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Comparison of acute kidney injury of different etiology reveals in-common mechanisms of tissue damage.

Hultström, Michael; Becirovic-Agic, Mediha; Jönsson, Sofia.
Physiol Genomics; 50(3): 127-141, 2018 03 01.
Artigo em Inglês | MEDLINE | ID: mdl-29341864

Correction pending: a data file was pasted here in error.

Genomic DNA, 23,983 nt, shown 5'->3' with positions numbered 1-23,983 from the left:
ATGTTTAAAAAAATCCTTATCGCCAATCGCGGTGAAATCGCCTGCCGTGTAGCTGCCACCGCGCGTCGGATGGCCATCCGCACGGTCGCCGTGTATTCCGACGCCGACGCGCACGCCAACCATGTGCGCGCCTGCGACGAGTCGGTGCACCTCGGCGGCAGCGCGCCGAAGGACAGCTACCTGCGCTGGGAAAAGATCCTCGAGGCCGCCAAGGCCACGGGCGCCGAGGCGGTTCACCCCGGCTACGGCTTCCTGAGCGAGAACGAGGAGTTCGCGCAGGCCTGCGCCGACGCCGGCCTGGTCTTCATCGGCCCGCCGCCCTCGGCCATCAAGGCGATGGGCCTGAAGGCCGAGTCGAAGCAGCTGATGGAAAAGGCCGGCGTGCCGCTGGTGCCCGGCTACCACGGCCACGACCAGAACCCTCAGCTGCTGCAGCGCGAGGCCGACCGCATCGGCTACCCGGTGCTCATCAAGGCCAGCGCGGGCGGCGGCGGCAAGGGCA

Acute kidney injury (AKI) is a syndrome of reduced glomerular filtration rate and urine production caused by a number of different diseases. It is associated with renal tissue damage. This tissue damage can cause tubular atrophy and interstitial fibrosis that leads to nephron loss and progression of chronic kidney disease (CKD). This review describes the in-common mechanisms behind tissue damage in AKI caused by different underlying diseases. Comparing six high-quality microarray studies of renal gene expression after AKI in disease models (gram-negative sepsis, gram-positive sepsis, ischemia-reperfusion, malignant hypertension, rhabdomyolysis, and cisplatin toxicity) identified 5,254 differentially expressed genes in at least one of the AKI models; 66% of genes were found only in one model, showing that there are unique features to AKI depending on the underlying disease. There were in-common features in the form of four genes that were differentially expressed in all six models, 49 in at least five, and 215 were found in common between at least four models. Gene ontology enrichment analysis could be broadly categorized into the injurious processes hypoxia, oxidative stress, and inflammation, as well as the cellular outcomes of cell death and tissue remodeling in the form of epithelial-to-mesenchymal transition. Pathway analysis showed that MYC is a central connection in the network of activated genes in-common to AKI, which suggests that it may be a central regulator of renal gene expression in tissue injury during AKI. The outlining of this molecular network may be useful for understanding progression from AKI to CKD.
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